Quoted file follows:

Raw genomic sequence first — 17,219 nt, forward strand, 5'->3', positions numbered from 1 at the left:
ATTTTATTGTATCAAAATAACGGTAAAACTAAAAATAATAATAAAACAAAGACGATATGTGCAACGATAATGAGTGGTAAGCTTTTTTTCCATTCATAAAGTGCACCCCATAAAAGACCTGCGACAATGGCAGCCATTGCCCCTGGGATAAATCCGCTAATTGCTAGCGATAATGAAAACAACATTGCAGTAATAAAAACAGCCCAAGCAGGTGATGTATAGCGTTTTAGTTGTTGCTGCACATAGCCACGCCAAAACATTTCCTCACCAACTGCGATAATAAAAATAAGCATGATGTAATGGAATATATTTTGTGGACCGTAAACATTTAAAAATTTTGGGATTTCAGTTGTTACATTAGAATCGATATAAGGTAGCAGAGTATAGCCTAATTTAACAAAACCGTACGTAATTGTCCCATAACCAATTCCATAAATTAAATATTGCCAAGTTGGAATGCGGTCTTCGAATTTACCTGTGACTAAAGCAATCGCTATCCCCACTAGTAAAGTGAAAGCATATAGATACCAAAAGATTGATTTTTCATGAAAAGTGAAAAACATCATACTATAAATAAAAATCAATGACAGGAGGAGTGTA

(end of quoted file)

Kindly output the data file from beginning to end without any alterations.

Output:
Raw genomic sequence first — 17,219 nt, forward strand, 5'->3', positions numbered from 1 at the left:
ATTTTATTGTATCAAAATAACGGTAAAACTAAAAATAATAATAAAACAAAGACGATATGTGCAACGATAATGAGTGGTAAGCTTTTTTTCCATTCATAAAGTGCACCCCATAAAAGACCTGCGACAATGGCAGCCATTGCCCCTGGGATAAATCCGCTAATTGCTAGCGATAATGAAAACAACATTGCAGTAATAAAAACAGCCCAAGCAGGTGATGTATAGCGTTTTAGTTGTTGCTGCACATAGCCACGCCAAAACATTTCCTCACCAACTGCGATAATAAAAATAAGCATGATGTAATGGAATATATTTTGTGGACCGTAAACATTTAAAAATTTTGGGATTTCAGTTGTTACATTAGAATCGATATAAGGTAGCAGAGTATAGCCTAATTTAACAAAACCGTACGTAATTGTCCCATAACCAATTCCATAAATTAAATATTGCCAAGTTGGAATGCGGTCTTCGAATTTACCTGTGACTAAAGCAATCGCTATCCCCACTAGTAAAGTGAAAGCATATAGATACCAAAAGATTGATTTTTCATGAAAAGTGAAAAACATCATACTATAAATAAAAATCAATGACAGGAGGAGTGTA